Tourism leaders are scared to speak out against authorities, instead they are trying to pamper them : Sheik Ismail

Sheik Ismail concord exotic voyages

More than one lakh employees in Kerala’s travel and tourism sector have lost their jobs during this pandemic, says Sheik Ismail, vice-president of Concord Exotic Voyages. Many of them have turned to selling fish and vegetables to survive. He says though the industry has many associations and leaders, they have failed to raise funds for their needy colleagues. Some of them are selfish and request things for their own benefit and not for the entire industry, he says. Excerpts from an interview:

Q: Kerala’s travel and tourism sector has been ravaged by the coronavirus pandemic. The state is hugely dependent on tourism for its revenues, providing jobs to lakhs of people. But clearly, the government is looking away. Even after the travel and tourism employees got together and submitted an amount of more than Rs 50 lakh to the state government to help in coronavirus related healthcare, nothing beneficial has been done for the sector. Are you shocked?

Very much shocked, not only me but every tourism stakeholder is shocked. We expected some financial relief package or plan from central and state governments but unfortunately nothing has happened till date. In fact, the crisis started in the tourism sector and it will also be the last to recover only because the government is not taking this issue seriously. 

Q: In your assessment, how many people in Kerala’s travel and industry would have lost their jobs during the lockdown period? Is that number higher than what you initially expected?

I think more than a lakh people have lost their jobs and around 9 lakhs have got their salaries reduced. Initially I thought it would affect only 1000-2000 people but now the situation has totally changed. People are now losing jobs on a daily basis.

Q: How are the people, who have lost their jobs, surviving at the moment? Are they doing alternative jobs in other sectors?

Many of them are sitting at home because of the lockdown. Few of them have started selling fish, chicken, pickles, coconut oil, grocery, vegetables and some others are going for construction work because none of them are getting any benefit or support from the industry or from the government during this difficult stage.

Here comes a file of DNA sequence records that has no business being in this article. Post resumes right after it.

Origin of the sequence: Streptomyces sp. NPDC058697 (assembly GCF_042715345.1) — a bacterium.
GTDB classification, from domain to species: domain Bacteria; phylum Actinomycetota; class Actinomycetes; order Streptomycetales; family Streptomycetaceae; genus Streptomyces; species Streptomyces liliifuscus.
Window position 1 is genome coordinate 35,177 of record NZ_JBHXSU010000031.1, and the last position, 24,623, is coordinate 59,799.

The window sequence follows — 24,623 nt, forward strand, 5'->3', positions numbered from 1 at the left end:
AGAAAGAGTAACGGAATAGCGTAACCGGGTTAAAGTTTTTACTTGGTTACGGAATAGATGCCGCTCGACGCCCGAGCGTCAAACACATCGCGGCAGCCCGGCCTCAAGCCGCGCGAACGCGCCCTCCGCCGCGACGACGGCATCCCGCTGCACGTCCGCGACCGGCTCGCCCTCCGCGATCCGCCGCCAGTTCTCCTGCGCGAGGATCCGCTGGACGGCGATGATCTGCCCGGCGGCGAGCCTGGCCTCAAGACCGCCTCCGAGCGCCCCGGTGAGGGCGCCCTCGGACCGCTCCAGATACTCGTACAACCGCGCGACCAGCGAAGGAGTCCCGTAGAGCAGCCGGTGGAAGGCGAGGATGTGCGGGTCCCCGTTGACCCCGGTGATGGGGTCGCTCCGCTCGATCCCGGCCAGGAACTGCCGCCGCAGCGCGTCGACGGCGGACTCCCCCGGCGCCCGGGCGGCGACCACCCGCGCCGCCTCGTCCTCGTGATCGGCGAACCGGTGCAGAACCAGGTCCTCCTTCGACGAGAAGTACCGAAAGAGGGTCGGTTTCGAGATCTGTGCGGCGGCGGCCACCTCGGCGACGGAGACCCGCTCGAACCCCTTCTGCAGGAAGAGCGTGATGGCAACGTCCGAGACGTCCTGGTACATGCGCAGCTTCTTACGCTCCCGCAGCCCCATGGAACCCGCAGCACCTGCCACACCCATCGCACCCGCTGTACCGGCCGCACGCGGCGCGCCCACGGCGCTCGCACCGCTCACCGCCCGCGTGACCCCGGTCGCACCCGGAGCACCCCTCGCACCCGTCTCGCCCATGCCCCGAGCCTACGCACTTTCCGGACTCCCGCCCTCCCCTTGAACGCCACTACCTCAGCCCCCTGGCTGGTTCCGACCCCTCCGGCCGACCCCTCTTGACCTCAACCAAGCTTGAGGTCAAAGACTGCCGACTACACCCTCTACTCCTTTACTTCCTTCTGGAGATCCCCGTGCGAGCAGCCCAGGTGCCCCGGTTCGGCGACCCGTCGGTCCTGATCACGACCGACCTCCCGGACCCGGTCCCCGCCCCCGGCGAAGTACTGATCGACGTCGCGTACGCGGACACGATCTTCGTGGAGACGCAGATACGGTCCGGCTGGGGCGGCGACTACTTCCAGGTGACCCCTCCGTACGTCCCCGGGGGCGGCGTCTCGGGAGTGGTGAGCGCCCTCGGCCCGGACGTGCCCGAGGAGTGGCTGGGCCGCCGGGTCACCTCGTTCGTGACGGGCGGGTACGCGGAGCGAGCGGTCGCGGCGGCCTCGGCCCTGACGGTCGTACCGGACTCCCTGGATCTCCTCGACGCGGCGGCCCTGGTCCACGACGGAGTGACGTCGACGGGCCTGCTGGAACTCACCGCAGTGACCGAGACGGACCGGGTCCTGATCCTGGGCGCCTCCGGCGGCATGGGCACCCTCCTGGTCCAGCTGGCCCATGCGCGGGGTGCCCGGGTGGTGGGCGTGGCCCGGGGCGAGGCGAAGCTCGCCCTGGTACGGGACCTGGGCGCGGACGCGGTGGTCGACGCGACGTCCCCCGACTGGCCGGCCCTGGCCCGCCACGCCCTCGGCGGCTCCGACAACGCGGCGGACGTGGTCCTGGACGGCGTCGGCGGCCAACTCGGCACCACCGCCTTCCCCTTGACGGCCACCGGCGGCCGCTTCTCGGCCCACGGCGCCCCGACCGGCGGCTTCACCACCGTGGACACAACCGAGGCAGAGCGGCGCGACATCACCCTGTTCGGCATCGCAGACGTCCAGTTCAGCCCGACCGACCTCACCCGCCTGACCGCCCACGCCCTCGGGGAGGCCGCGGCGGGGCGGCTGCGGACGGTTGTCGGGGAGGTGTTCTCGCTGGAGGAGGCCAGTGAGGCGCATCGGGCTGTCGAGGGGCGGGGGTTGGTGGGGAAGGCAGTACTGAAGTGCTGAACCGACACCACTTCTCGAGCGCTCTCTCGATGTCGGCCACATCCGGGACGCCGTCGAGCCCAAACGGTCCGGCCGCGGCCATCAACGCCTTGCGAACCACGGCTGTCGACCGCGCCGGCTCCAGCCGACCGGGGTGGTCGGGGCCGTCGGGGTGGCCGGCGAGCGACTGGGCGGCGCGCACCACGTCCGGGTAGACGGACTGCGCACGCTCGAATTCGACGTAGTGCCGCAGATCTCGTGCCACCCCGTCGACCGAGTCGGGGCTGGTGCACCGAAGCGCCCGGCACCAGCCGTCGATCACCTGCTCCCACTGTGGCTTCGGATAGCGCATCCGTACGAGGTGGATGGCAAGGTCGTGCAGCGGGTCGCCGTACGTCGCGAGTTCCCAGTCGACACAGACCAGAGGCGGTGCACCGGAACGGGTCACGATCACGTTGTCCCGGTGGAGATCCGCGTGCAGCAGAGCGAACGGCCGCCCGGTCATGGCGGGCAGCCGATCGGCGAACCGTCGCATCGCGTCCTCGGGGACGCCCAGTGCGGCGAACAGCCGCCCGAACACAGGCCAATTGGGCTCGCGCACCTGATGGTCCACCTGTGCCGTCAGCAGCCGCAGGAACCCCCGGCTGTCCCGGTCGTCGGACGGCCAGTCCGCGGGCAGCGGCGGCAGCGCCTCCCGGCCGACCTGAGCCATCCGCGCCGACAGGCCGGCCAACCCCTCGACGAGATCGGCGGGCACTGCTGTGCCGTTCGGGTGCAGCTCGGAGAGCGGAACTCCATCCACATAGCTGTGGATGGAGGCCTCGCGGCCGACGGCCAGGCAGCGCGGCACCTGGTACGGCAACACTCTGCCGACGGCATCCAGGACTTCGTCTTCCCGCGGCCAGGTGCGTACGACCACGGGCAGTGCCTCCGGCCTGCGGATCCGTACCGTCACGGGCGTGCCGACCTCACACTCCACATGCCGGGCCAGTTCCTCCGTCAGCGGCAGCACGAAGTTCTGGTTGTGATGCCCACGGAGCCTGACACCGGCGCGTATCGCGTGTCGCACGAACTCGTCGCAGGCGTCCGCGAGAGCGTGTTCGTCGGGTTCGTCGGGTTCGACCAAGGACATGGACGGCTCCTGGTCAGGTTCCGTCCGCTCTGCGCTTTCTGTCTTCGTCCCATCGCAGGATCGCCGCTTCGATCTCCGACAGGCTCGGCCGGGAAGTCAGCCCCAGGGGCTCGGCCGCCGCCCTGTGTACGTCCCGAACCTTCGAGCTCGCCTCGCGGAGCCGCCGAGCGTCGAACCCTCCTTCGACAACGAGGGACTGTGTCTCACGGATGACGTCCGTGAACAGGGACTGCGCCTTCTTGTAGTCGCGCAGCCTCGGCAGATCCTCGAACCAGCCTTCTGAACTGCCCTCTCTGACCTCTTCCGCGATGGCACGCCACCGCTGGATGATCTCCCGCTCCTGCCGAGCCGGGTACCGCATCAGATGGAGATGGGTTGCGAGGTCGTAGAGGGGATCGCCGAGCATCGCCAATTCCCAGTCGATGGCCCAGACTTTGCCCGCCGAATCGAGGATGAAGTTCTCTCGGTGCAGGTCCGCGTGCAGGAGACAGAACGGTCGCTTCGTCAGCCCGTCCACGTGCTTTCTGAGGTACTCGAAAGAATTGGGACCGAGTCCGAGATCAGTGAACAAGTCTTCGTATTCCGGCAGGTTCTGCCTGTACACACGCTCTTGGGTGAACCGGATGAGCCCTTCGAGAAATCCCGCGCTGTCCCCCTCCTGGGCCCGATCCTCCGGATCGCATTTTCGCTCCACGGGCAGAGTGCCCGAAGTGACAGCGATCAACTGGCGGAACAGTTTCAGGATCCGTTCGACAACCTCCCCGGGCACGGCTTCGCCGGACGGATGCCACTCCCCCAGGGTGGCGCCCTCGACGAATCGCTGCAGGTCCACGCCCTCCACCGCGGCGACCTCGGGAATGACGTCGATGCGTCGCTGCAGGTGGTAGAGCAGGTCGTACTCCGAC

Q: With many of them struggling to make both ends meet, is it time for various industry players to start a fund to help them?

We are already very late as the crisis started in March. Many employees have not received their salaries from March and some employers paid salaries partly. For some time, people managed but after April they are in a terrible stage. I am getting many calls on a daily basis from those who are struggling and requesting help from the industry. Few of them ask for at least Rs 2,500/- so that they can meet their basic needs. We have many associations and leaders but they fail to raise funds for the needy industry colleagues. It had to be done from the month of April. Even if we start now, we can save some of our colleagues.

Q: Do you think some of these employees will never come back to the industry, even after the pandemic ends? Have they lost their morale?

Many of them will never even look back at the industry ever, if no one supports or motivates them during this pandemic. They are suffering a lot and no other industry is struggling like the tourism industry. Banks are not giving loans to them, and it looks like the central and state governments have also abandoned tourism as a sector. 

Q: Do you think the industry has a singular, strong voice in political circles? How can we ensure the sector’s needs are better represented?

There are many voices but they are not reaching anywhere because most of the leaders are scared to speak out against authorities. Instead, they are trying to pamper them.  We need better leaders to speak for the industry and lead us strongly. Some of them are selfish and they request something for their benefit and not for the entire industry.

Q: What’s the response in a state like Goa, which has opened itself to tourists with precautions? Since Concorde does considerable business in Goa, can you give us a sense of how the state government there is looking at the trade at this point?

The Goa state government is taking some initiatives to bring back tourism and that’s why they have opened the border with some safety measures. They gave sanctions to around 218 hotels to function with safety norms.

Q: Do you think Kerala will be able to get somewhere close to normal business next year, after international travel resumes?

Why not? We have the potential. Our main strengths are beaches, ayurveda, backwaters, houseboats, clean and green environment, and if we market them well then definitely tourism will be back to normal.

Q: What kind of impact will the pandemic have on tourists coming in from the erstwhile Soviet nations? Russia and Ukraine are some of the key destinations that you depend on.

They are ready to come any time to India, especially to Goa and Kerala. Now Russia is promoting their own domestic tourism till August and after that they will give permission to their citizens to travel abroad also. They have already uploaded their charter programme to Goa on their booking sites.  Ukraine and Kazakhstan are our next biggest markets. They keep communicating with us on a daily basis for updates.

Q: In the post-pandemic world, what do you think travellers will be insisting on the most?

They would like to travel freely without any restrictions but will give more importance to safety measures. Most of our markets like Russia and Kazakhstan are very conscious about their citizens’ health and safety. For this to happen, we need strong help and support from the tourism department and the government.